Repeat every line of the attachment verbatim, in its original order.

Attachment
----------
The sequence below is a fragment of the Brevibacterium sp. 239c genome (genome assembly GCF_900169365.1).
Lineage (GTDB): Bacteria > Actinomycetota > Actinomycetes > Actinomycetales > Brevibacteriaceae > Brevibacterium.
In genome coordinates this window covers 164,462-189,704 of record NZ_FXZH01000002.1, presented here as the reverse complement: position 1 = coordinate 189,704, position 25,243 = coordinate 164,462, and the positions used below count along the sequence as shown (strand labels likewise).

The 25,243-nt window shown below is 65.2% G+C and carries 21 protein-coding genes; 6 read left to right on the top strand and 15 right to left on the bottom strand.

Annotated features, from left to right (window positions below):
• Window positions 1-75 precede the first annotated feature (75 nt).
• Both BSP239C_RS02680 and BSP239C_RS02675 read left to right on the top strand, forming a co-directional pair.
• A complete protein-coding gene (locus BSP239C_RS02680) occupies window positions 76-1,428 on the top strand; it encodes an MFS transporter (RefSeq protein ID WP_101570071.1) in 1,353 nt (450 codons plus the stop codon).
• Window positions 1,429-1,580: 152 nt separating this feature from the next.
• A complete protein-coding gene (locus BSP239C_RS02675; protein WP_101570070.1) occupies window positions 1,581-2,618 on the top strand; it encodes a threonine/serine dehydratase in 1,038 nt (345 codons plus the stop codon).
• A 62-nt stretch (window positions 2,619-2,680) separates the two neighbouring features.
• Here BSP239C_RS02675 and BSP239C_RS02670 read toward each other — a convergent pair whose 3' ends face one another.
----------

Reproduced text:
The sequence below is a fragment of the Brevibacterium sp. 239c genome (genome assembly GCF_900169365.1).
Lineage (GTDB): Bacteria > Actinomycetota > Actinomycetes > Actinomycetales > Brevibacteriaceae > Brevibacterium.
In genome coordinates this window covers 164,462-189,704 of record NZ_FXZH01000002.1, presented here as the reverse complement: position 1 = coordinate 189,704, position 25,243 = coordinate 164,462, and the positions used below count along the sequence as shown (strand labels likewise).

The 25,243-nt window shown below is 65.2% G+C and carries 21 protein-coding genes; 6 read left to right on the top strand and 15 right to left on the bottom strand.

Annotated features, from left to right (window positions below):
• Window positions 1-75 precede the first annotated feature (75 nt).
• Both BSP239C_RS02680 and BSP239C_RS02675 read left to right on the top strand, forming a co-directional pair.
• A complete protein-coding gene (locus BSP239C_RS02680) occupies window positions 76-1,428 on the top strand; it encodes an MFS transporter (RefSeq protein ID WP_101570071.1) in 1,353 nt (450 codons plus the stop codon).
• Window positions 1,429-1,580: 152 nt separating this feature from the next.
• A complete protein-coding gene (locus BSP239C_RS02675; protein WP_101570070.1) occupies window positions 1,581-2,618 on the top strand; it encodes a threonine/serine dehydratase in 1,038 nt (345 codons plus the stop codon).
• A 62-nt stretch (window positions 2,619-2,680) separates the two neighbouring features.
• Here BSP239C_RS02675 and BSP239C_RS02670 read toward each other — a convergent pair whose 3' ends face one another.